Dear Annie: My sister’s husband sexually assaulted my 18-year-old daughter while she slept on their sofa. We kept this a secret for three years, and then it finally came out. When my sister heard, she decided to protect her children from the truth about their father by “divorcing” my family so we would not reveal the secret. She claimed her husband was “blacked-out drunk” and therefore not responsible for the assault. Because there was no intent (presumably), he wasn’t at fault.
That was four years ago. My sister’s sons are the same age as mine, and they used to spend many nights together. To add salt to our wounds, the rest of my family supports her decision. They no longer take my kids to her house or to her children’s birthday parties. They never tell us when my sister is at their home. They celebrate holidays with her family before visiting us.
My kids and I are completely torn up over all of this and so deeply wounded, not only by the loss of my sister’s family, but also by the lack of support from the rest of them. I don’t understand how my parents and my other siblings could possibly support her decision. Are we wrong to feel betrayed and abandoned? We are about ready to wash our hands of the lot of them, although it isn’t what we want.
My parents and siblings have told me that this is the “new normal” and that my family should be grateful for the times they see us instead of focusing on the times when we aren’t included. It feels as if we are being punished because my daughter’s assault was “not that bad” and she wasn’t willing to shove it under the rug for the rest of her life.
— Open for Input
Dear Open: We understand that your parents and siblings don’t want to lose contact with your sister by openly supporting you. They know she would cut all of them off. Instead, this is the accommodation they have made in order to have a relationship with everyone. The real problem is that your sister and her husband refuse to address the assault, never apologized or tried to make amends, and blamed you and your daughter for bringing it up. We also don’t know whether her husband has ever dealt with his drinking, which is no excuse for attacking another person.
You will not get the support you deserve from your family. Either accept what they offer or don’t. But please make sure your daughter is dealing with this in a healthy way. Contact RAINN (rainn.org) for information and help.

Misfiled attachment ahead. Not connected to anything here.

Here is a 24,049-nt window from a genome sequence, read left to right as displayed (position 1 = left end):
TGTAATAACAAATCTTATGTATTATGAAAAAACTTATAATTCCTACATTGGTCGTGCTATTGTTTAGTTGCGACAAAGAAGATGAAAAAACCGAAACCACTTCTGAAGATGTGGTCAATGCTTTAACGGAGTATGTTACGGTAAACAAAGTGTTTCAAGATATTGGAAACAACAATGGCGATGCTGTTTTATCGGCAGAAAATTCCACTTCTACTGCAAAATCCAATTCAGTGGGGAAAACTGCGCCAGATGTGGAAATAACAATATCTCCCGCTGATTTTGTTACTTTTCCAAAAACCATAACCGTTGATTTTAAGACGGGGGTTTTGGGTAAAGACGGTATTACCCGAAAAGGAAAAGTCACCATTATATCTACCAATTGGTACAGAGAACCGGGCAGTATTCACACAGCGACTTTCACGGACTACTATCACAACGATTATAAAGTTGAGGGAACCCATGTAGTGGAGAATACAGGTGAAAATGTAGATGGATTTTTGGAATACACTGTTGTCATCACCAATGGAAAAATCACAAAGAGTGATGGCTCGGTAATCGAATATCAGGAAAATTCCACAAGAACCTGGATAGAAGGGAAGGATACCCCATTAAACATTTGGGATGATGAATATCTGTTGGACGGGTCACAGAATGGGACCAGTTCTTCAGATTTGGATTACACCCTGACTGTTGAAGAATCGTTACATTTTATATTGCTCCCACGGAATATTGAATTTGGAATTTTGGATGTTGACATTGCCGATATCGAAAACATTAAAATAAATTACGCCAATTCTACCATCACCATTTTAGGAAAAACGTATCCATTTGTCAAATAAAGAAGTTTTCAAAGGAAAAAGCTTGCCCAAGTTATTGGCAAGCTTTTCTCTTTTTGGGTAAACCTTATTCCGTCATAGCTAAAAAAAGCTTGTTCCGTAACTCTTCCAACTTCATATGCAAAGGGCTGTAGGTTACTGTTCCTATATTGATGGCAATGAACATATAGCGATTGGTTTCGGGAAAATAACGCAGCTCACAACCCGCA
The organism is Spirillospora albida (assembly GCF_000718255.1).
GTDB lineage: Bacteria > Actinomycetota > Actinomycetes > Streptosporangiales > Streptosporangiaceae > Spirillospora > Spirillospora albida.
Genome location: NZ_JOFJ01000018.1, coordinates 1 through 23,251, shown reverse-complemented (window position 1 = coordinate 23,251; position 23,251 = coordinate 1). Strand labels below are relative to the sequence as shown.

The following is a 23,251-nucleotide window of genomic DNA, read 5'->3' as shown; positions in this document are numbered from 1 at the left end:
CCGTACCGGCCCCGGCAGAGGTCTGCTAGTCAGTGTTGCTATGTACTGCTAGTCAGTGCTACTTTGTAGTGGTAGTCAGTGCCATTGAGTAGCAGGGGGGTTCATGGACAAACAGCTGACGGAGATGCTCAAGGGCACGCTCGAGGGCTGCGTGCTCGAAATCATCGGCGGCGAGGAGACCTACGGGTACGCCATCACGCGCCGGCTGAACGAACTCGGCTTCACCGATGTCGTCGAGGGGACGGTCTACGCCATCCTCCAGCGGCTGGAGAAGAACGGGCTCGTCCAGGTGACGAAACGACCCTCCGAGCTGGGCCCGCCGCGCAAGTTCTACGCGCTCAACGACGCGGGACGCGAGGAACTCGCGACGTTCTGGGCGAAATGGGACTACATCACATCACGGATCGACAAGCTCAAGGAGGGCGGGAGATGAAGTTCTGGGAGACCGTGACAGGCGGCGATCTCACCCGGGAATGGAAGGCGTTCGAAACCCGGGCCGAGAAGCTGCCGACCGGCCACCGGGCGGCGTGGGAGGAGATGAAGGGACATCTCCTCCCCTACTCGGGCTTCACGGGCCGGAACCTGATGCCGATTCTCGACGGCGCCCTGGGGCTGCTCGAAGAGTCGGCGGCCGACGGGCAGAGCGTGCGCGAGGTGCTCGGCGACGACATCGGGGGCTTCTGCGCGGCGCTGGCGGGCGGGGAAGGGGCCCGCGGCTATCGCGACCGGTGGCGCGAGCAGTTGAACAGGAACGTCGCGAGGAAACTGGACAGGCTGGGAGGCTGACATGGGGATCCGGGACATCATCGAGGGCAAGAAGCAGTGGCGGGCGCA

Dear Annie: My in-laws, whom I adore, do not have soap in their bathrooms. My husband and I take soap when we go to visit, but that doesn’t change the fact that no one else washes their hands after using the restroom. They then proceed to prepare meals that we are supposed to eat. We have tried sending decorative soap dispensers and asking “Where’s the soap?” but nothing changes.
— Clean Freak
Dear Clean: Everyone should wash with soap and water after using the bathroom and especially before preparing food. It helps prevent the spread of germs, some of which can be quite harmful. Have you asked your in-laws why they don’t wash properly? If nothing changes, send them this letter and tell them that Annie says they need to use soap before someone gets sick, fer cryin’ out loud.
Dear Annie: Kudos to “Tapped Out” for complaining about checkout line panhandling. It’s happening nearly everywhere. Why should I have to deal with solicitors when I just want to buy a hamburger? Management may think it makes their companies look good, but it causes me to go elsewhere until the campaign is over.
— Already Give 15 Percent to Charity
Annie’s Mailbox is written by Kathy Mitchell and Marcy Sugar, longtime editors of the Ann Landers column. Email your questions to firstname.lastname@example.org, or write to: Annie’s Mailbox, c/o Creators Syndicate, 737 3rd Street, Hermosa Beach, CA 90254. To find out more about Annie’s Mailbox and read features by other Creators Syndicate writers and cartoonists, visit the Creators Syndicate Web page at www.creators.com.
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